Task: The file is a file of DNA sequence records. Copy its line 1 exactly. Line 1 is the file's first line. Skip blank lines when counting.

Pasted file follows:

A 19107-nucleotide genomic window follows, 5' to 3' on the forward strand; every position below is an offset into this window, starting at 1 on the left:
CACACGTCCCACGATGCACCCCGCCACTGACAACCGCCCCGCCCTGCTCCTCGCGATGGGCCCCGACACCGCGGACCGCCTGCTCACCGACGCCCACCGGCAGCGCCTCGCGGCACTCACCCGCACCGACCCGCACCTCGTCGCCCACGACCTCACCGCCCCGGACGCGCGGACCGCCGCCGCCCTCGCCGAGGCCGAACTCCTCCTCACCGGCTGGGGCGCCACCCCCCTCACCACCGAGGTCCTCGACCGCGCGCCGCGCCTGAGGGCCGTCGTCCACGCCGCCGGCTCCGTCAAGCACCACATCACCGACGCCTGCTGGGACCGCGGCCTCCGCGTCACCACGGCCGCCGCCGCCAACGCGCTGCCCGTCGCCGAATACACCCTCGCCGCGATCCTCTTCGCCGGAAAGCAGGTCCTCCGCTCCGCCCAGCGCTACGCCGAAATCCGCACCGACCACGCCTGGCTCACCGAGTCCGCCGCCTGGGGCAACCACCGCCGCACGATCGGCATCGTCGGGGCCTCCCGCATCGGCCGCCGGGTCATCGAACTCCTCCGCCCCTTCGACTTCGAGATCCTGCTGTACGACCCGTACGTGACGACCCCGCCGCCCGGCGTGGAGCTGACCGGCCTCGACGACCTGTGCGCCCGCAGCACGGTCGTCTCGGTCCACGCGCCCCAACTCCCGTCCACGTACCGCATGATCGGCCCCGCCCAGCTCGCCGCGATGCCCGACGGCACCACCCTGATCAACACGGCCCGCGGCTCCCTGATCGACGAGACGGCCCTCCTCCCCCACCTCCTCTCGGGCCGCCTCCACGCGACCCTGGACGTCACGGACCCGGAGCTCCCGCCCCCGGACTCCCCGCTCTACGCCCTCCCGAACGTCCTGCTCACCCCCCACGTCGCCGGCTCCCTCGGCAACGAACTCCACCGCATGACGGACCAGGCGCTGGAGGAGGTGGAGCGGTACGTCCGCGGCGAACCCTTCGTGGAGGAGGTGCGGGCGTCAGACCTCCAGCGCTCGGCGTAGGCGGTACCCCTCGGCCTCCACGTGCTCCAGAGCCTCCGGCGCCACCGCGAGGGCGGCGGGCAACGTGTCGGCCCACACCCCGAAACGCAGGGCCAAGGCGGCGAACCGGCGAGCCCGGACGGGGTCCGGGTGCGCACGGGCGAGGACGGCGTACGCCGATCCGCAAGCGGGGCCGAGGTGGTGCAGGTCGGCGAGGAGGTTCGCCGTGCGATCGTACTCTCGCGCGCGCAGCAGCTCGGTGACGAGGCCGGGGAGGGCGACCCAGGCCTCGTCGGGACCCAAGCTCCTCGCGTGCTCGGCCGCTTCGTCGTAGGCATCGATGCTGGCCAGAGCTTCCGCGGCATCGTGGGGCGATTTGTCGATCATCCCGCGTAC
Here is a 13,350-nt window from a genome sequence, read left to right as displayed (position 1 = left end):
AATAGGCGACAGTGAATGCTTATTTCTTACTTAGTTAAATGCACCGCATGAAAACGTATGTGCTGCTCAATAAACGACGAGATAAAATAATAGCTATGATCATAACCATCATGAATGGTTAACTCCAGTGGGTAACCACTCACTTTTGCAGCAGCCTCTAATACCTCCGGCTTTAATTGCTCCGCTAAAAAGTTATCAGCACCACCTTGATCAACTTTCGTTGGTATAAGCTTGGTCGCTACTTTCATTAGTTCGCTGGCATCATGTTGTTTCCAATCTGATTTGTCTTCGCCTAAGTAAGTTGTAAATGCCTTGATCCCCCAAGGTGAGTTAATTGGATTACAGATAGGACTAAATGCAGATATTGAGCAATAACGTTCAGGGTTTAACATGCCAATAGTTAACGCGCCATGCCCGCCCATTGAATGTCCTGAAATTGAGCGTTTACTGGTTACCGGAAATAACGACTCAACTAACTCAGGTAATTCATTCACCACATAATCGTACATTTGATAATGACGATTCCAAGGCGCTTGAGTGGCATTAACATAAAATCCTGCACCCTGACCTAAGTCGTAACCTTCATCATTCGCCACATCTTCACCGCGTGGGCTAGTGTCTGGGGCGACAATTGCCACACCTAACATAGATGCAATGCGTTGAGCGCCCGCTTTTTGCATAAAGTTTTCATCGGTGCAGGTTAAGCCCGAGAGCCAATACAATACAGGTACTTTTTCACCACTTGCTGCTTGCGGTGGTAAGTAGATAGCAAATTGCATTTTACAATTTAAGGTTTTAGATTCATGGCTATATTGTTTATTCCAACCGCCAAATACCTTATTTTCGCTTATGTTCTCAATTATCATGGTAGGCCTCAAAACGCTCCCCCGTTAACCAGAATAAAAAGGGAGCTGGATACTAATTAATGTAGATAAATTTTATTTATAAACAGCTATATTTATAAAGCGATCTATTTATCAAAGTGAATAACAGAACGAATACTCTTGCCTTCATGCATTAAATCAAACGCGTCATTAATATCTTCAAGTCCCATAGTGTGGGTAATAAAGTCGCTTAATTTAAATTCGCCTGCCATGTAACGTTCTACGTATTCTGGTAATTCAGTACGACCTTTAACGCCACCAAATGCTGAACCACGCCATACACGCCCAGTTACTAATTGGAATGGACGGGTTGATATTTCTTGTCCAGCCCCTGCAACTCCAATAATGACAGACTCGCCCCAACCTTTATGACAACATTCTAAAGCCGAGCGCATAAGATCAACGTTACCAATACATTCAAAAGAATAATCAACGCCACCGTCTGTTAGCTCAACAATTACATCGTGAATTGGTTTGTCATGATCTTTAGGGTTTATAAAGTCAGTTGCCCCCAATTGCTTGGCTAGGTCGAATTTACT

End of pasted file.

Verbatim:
A 19107-nucleotide genomic window follows, 5' to 3' on the forward strand; every position below is an offset into this window, starting at 1 on the left: